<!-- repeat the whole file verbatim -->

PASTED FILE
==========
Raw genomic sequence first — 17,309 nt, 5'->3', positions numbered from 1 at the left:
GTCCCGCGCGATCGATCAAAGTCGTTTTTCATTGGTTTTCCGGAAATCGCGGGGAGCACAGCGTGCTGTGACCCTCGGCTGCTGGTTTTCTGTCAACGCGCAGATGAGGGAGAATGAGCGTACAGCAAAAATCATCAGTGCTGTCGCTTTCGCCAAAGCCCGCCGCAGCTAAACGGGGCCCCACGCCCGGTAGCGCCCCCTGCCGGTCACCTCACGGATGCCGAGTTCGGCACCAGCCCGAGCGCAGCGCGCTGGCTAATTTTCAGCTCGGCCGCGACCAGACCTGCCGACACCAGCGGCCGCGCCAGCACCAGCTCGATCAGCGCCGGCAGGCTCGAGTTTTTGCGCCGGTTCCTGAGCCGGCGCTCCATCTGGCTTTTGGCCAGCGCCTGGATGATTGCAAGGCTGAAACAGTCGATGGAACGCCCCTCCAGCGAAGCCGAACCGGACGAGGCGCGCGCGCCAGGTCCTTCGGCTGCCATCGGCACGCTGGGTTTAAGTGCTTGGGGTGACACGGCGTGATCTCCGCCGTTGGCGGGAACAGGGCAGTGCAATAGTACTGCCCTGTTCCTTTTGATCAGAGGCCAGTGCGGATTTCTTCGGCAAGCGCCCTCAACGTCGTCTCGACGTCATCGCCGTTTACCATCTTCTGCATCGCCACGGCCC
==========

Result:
Raw genomic sequence first — 17,309 nt, 5'->3', positions numbered from 1 at the left:
GTCCCGCGCGATCGATCAAAGTCGTTTTTCATTGGTTTTCCGGAAATCGCGGGGAGCACAGCGTGCTGTGACCCTCGGCTGCTGGTTTTCTGTCAACGCGCAGATGAGGGAGAATGAGCGTACAGCAAAAATCATCAGTGCTGTCGCTTTCGCCAAAGCCCGCCGCAGCTAAACGGGGCCCCACGCCCGGTAGCGCCCCCTGCCGGTCACCTCACGGATGCCGAGTTCGGCACCAGCCCGAGCGCAGCGCGCTGGCTAATTTTCAGCTCGGCCGCGACCAGACCTGCCGACACCAGCGGCCGCGCCAGCACCAGCTCGATCAGCGCCGGCAGGCTCGAGTTTTTGCGCCGGTTCCTGAGCCGGCGCTCCATCTGGCTTTTGGCCAGCGCCTGGATGATTGCAAGGCTGAAACAGTCGATGGAACGCCCCTCCAGCGAAGCCGAACCGGACGAGGCGCGCGCGCCAGGTCCTTCGGCTGCCATCGGCACGCTGGGTTTAAGTGCTTGGGGTGACACGGCGTGATCTCCGCCGTTGGCGGGAACAGGGCAGTGCAATAGTACTGCCCTGTTCCTTTTGATCAGAGGCCAGTGCGGATTTCTTCGGCAAGCGCCCTCAACGTCGTCTCGACGTCATCGCCGTTTACCATCTTCTGCATCGCCACGGCCC